Meanwhile, on the avowed anti-Obama right, there's just a little bit of dismay over the fact that Republicans now want to give Obama more power for the dreaded fast-track. (We can argue with whether people voted for Republicans rather than simply refusing to turn out for bad Dems, but it's hard to argue that The People voted for fast-track.) "This would be a Republican ratification of the policies of Bush I and II that produced $10 trillion in trade deficits, hollowed out our manufacturing base, and sent abroad the jobs of millions of Reagan Democrats. Globalization carpet-bombed Middle America and killed the Nixon-Reagan coalition that used to give the GOP 49-state landslides. Why would Republicans return to that Bush-Clinton-Obama policy that ended the economic independence of Eisenhower's America? The party should re-embrace economic patriotism, stand up to Japanese protectionists and Chinese currency manipulators, and put American workers first, ahead of corporate outsourcers."

The Election map - read it and weep.

Bill Hicks on what happens after an election

In other news that isn't actually unrelated to the foregoing:

I can't even think about the so-called "school reform movement" without wanting to slap some people.

"E-mail points to White House involvement in USDA's firing of Shirley Sherrod" - Did anyone really think Obama's fingerprints weren't on this somewhere? He may not listen to the voters, but he listens to Breidbart.com.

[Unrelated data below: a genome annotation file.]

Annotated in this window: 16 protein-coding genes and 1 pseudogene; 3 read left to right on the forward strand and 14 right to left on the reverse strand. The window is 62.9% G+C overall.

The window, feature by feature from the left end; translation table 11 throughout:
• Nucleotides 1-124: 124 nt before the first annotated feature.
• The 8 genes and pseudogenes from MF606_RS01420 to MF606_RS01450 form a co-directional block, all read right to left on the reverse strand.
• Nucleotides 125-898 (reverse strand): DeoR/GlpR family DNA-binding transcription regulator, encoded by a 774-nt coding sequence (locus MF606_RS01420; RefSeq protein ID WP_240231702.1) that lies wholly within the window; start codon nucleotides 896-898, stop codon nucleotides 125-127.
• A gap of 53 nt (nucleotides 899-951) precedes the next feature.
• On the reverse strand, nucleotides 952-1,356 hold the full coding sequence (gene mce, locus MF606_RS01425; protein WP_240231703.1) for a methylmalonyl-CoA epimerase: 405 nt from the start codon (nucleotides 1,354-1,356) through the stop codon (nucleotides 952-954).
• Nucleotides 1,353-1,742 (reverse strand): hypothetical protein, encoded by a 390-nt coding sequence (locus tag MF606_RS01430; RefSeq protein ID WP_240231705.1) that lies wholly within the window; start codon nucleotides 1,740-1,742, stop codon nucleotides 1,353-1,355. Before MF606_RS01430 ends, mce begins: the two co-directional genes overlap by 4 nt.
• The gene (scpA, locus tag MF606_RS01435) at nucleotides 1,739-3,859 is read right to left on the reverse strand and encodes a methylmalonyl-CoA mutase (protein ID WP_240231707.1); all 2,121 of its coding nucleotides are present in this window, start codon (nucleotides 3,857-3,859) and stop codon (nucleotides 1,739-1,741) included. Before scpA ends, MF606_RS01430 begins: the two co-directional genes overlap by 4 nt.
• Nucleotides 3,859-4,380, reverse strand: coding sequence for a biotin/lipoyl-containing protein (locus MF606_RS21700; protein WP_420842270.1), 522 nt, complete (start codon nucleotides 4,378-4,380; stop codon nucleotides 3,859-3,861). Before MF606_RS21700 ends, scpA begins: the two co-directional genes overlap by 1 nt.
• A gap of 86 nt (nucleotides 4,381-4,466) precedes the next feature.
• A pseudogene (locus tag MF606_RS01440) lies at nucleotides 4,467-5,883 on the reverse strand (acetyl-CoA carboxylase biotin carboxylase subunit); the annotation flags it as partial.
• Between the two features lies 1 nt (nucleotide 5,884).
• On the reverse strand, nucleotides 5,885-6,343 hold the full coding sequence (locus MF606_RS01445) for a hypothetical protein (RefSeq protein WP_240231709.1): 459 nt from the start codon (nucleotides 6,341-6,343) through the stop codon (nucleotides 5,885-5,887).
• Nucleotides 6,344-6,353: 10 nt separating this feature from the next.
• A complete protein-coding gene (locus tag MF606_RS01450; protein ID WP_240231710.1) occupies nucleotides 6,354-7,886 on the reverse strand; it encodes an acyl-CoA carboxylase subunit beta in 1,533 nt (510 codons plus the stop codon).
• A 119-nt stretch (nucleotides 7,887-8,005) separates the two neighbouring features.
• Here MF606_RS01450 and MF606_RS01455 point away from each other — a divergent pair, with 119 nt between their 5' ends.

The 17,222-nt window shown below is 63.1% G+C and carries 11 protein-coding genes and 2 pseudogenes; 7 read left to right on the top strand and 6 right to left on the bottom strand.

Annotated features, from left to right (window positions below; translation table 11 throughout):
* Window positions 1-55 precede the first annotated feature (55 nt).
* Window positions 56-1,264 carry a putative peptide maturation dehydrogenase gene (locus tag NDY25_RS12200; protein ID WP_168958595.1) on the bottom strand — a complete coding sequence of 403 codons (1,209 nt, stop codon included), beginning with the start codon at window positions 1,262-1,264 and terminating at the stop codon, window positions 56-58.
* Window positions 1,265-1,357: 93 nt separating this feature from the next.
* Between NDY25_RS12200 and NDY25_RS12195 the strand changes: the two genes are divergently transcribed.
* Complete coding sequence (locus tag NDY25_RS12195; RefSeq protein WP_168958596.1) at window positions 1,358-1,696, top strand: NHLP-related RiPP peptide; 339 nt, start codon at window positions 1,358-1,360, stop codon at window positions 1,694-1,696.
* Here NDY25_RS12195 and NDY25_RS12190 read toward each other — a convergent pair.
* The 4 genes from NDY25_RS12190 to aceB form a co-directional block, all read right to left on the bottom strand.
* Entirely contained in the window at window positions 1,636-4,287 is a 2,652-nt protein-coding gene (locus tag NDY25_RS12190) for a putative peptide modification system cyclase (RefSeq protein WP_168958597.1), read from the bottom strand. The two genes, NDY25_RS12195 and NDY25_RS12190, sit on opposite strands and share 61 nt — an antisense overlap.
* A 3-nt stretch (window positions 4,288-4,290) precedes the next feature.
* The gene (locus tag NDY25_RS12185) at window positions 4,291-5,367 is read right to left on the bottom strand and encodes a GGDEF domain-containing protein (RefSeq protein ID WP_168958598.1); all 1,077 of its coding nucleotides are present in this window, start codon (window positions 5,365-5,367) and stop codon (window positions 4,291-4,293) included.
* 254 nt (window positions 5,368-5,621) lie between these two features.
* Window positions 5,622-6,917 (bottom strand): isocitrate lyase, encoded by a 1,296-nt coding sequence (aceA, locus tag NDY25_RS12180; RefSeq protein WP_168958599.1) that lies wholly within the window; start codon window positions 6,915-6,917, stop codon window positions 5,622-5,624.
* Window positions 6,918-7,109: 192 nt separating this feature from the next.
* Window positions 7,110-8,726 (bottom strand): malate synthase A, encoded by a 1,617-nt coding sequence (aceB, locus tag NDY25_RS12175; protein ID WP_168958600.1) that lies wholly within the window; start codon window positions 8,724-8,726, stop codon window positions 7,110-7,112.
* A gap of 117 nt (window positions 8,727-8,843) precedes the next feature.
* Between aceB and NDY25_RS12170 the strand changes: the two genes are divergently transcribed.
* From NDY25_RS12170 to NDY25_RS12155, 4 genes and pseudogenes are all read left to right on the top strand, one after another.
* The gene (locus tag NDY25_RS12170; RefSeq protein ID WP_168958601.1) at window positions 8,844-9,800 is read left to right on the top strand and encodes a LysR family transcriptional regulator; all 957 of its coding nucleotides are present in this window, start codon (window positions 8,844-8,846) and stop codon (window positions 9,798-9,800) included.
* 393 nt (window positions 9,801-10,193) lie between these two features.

Frank Serpico says, "The Police Are Still Out of Control [...] Today the combination of an excess of deadly force and near-total lack of accountability is more dangerous than ever: Most cops today can pull out their weapons and fire without fear that anything will happen to them, even if they shoot someone wrongfully. All a police officer has to say is that he believes his life was in danger, and he's typically absolved. What do you think that does to their psychology as they patrol the streets - this sense of invulnerability? The famous old saying still applies: Power corrupts, and absolute power corrupts absolutely. (And we still don't know how many of these incidents occur each year; even though Congress enacted the Violent Crime Control and Law Enforcement Act 20 years ago, requiring the Justice Department to produce an annual report on 'the use of excessive force by law enforcement officers,' the reports were never issued.)"

"Verizon is launching a tech news site that bans stories on U.S. spying: Verizon is getting into the news business. What could go wrong? The most-valuable, second-richest telecommunications company in the world is bankrolling a technology news site called SugarString.com. The publication, which is now hiring its first full-time editors and reporters, is meant to rival major tech websites like Wired and the Verge while bringing in a potentially giant mainstream audience to beat those competitors at their own game. There's just one catch: In exchange for the major corporate backing, tech reporters at SugarString are expressly forbidden from writing about American spying or net neutrality around the world, two of the biggest issues in tech and politics today."

Lee Camp: States Criminalize Off-The-Grid Living

Racism Insurance, and other stuff.

Entertainment:

Huh. Movies That Passed the Bechdel Test Made More Money in 2013.

Why, yes, I would like to watch a fantasy TV series with a superhero team called The Librarians. Is it any good?

John Scalzi's erotic Watchmen fanfic novel

Traffic, "Don't Be Sad"

13 comments:

  1. The incumbent Democrats who got hammered in this election - lost, or came painfully close to losing - were Blue Dogs and DLC/Third Way/New Democrat types.